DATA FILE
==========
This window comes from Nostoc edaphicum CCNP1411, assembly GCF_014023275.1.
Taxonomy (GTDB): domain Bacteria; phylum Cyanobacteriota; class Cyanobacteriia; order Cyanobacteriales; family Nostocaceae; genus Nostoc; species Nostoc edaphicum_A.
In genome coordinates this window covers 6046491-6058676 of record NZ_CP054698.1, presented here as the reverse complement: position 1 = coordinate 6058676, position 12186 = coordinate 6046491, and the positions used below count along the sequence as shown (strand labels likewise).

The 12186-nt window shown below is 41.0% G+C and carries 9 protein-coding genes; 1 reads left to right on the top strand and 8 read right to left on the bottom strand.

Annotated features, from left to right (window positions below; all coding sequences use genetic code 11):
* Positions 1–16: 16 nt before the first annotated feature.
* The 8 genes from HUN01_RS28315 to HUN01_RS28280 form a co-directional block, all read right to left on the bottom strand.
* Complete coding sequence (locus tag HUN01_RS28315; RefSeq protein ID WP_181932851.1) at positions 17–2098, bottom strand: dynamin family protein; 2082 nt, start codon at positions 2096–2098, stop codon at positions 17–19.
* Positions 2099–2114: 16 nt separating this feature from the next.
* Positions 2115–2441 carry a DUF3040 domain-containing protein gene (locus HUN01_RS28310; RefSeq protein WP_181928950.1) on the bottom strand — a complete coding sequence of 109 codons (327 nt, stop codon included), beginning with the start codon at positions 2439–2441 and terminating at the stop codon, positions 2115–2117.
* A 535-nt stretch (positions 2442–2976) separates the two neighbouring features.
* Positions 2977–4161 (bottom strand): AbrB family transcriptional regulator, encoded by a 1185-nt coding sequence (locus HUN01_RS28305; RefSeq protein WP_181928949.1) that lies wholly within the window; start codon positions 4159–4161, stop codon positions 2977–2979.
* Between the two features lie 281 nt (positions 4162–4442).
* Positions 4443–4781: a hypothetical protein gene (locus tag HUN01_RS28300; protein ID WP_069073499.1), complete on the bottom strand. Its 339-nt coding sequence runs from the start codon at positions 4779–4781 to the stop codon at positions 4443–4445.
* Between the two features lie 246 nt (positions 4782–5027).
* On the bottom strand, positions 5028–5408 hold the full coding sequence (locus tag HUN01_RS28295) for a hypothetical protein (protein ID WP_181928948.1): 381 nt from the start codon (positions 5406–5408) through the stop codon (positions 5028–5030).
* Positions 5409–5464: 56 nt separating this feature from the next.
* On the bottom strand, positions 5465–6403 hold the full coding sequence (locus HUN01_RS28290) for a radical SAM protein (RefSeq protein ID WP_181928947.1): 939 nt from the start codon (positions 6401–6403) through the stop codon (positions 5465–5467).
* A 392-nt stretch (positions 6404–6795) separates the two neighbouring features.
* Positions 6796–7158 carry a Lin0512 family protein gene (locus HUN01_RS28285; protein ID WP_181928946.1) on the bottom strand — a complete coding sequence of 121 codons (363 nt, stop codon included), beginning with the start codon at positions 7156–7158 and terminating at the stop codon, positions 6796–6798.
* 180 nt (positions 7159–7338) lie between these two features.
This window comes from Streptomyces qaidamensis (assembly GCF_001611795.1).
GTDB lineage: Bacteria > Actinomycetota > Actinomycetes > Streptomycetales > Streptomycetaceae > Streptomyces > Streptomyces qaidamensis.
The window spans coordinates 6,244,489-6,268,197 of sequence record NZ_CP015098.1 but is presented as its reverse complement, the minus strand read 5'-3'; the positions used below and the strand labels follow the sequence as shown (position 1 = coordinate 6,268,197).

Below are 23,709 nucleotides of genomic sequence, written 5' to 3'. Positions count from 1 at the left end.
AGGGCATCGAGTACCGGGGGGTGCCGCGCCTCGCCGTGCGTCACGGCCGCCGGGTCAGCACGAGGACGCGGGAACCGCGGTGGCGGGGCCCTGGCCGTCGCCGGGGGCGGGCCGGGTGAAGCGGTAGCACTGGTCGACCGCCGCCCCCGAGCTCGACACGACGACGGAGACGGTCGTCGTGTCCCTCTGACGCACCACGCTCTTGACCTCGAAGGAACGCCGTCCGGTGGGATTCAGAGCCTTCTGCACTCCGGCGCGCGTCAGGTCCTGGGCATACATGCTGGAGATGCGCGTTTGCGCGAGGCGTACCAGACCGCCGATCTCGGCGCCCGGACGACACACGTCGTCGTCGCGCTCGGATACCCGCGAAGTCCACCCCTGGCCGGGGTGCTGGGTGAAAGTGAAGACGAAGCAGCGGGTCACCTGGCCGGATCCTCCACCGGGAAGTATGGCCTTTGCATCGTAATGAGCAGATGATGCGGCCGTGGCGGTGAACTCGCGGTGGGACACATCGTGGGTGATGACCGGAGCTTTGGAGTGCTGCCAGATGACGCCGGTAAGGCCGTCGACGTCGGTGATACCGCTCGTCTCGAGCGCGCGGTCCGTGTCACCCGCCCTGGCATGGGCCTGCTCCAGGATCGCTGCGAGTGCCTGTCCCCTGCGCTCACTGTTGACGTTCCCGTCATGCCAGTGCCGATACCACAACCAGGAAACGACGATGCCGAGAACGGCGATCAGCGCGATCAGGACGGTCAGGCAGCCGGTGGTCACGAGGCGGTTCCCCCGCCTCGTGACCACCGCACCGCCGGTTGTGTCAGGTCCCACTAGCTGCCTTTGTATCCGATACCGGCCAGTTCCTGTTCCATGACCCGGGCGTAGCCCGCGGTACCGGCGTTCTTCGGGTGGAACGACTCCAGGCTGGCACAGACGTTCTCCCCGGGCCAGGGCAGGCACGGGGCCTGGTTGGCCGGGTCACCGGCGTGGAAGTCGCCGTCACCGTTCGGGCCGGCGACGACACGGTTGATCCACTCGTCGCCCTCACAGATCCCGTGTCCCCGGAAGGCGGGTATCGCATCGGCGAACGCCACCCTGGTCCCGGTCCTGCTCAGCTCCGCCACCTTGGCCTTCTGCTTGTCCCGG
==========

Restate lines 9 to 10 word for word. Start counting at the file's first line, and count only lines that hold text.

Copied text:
* Positions 2099–2114: 16 nt separating this feature from the next.
* Positions 2115–2441 carry a DUF3040 domain-containing protein gene (locus HUN01_RS28310; RefSeq protein WP_181928950.1) on the bottom strand — a complete coding sequence of 109 codons (327 nt, stop codon included), beginning with the start codon at positions 2439–2441 and terminating at the stop codon, positions 2115–2117.